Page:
Curtains, Dividers, and Scrims

Projects exploring the space between the two of you. And the two of us.



Fibre Optic Curtain

42 x 60 x 2 inches. LEDs, fabric. 2005.

Matchmaker Hanging Screen

96 x 78 x 2 inches. hand cut red oak plywood, fishing line, red oak veneer, acrylic rod. 1997.


Of course, Zen poetry and Taoist tomes encourage creating and embracing emptiness within. This body-as-"empty vessel" concept allows space for a life to fill with new nourishing and rewarding people, things, and ideas. Here, Matchmaker Hanging Screen celebrates physical voids, literal pockets of emptiness. Perhaps objects that appear to be dividers actually afford opportunities for people to connect? (An interesting note on the making process: Yes, the screen was made long before the laser cutter became an everyday tool. I cut the shape and a slit in the 1/4" plywood on both edges of each piece on the band saw. Next, I veneered over each raw edge of plywood leaving a small gap inside in which slid Alaska-sturdy 5-pound fishing line to connect the pieces.)

my curtains puddle in places i didn't know i had

96 x 78 x 2 inches. ink, sheer polyester fabric. 2010.


Based on the puddling curtain typology in design history, this installation features a map of the changing courses of the Mississippi River from a survey in 1940. This curtain was featured in a show titled "Women and Water Rights: Rivers of Regeneration" (curated by legendary curator Lucy Lippard). The exhibit was installed just adjacent to the Mississippi River at the University of Minnesota in Minneapolis. I, too, lived next to the River and relished in its fascinating charging current of powerful and invigorating energy.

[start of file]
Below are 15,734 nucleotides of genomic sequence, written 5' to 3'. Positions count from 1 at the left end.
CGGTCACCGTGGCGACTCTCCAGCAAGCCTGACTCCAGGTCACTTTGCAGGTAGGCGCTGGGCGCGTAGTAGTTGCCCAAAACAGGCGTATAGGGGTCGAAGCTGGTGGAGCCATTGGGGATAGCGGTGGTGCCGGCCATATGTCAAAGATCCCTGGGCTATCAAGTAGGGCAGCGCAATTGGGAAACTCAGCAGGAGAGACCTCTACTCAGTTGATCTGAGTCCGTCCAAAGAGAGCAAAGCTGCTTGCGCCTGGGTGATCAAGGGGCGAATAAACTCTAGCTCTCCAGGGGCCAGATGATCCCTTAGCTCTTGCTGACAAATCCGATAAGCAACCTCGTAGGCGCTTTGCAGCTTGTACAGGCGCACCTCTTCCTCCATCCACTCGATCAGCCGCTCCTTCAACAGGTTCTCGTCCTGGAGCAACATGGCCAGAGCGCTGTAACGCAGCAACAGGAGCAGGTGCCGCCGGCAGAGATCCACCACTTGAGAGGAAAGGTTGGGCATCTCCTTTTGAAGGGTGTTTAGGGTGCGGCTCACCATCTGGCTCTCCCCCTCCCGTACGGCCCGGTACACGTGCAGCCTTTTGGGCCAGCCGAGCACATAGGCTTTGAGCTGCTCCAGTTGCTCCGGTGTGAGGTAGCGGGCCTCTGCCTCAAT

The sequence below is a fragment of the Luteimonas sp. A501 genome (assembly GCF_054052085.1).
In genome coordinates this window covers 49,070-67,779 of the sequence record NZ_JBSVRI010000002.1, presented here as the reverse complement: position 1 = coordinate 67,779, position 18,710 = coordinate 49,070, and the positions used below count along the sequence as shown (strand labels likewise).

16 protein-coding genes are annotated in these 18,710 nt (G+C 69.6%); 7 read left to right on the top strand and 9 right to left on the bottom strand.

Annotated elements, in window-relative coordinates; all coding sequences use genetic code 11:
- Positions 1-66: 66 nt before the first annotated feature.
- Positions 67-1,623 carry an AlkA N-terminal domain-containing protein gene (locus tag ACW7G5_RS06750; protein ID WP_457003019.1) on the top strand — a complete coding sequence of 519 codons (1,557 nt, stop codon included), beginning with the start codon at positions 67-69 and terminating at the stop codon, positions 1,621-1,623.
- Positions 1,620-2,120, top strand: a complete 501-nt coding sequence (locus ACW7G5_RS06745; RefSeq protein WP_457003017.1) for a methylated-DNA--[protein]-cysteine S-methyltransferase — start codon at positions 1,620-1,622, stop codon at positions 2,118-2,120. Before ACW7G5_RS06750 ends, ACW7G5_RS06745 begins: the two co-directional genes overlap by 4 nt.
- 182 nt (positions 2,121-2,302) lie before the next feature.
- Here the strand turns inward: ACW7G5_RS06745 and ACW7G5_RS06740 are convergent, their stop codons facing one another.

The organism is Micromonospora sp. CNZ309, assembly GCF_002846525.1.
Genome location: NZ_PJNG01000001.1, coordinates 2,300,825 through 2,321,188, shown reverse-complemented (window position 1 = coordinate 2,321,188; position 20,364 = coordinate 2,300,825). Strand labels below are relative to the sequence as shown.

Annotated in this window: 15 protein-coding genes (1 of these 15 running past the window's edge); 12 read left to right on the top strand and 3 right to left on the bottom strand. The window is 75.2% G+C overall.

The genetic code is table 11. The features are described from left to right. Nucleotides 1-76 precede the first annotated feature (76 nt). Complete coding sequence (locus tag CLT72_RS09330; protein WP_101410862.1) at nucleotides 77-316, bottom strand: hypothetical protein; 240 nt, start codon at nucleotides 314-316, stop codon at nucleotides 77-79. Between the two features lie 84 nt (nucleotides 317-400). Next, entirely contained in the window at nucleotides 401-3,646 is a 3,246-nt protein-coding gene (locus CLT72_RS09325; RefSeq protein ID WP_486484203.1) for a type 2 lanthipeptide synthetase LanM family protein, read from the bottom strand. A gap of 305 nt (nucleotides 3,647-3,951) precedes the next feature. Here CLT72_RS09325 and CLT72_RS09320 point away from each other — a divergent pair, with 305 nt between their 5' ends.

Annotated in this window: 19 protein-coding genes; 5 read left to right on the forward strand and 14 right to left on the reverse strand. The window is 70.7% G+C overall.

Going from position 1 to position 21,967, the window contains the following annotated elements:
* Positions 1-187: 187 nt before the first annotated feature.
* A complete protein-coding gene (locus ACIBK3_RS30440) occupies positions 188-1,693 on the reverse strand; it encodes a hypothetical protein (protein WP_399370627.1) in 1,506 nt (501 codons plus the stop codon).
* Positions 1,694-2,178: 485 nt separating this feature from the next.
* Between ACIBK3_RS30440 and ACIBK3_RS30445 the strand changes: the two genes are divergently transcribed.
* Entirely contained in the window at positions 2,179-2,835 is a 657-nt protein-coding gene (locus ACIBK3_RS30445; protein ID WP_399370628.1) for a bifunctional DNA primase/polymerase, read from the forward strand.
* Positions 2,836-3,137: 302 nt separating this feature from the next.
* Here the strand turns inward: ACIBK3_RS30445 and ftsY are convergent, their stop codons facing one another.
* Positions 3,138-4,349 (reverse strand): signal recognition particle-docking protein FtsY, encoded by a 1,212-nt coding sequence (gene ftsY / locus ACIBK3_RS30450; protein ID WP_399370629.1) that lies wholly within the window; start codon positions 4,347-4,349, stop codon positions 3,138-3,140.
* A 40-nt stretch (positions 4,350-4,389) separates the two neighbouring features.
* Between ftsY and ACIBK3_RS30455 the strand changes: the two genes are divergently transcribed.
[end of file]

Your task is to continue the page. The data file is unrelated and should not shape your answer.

The curtain was accompanied by poems I selected by women who used water imagery to address their emotional depletion in oft gendered life roles. Puddling curtains, by nature installed in interior spaces, inhabit the domestic home, a space that, for better or worse, has historically been associated with women.


Women and Water Walk (event that accompanied above exhibition)

Gallery visitors could take away maps for this self-directed activity, a 4-mile walk around the adjacent Mississippi River. In developing countries, the average women walks 4 miles carrying 40 pounds every day to bring water to her community. I dug in historic archives around the city and unearthed locations, marked on the maps, of significant moments and accomplishments of gutsy women of the American Mid-West.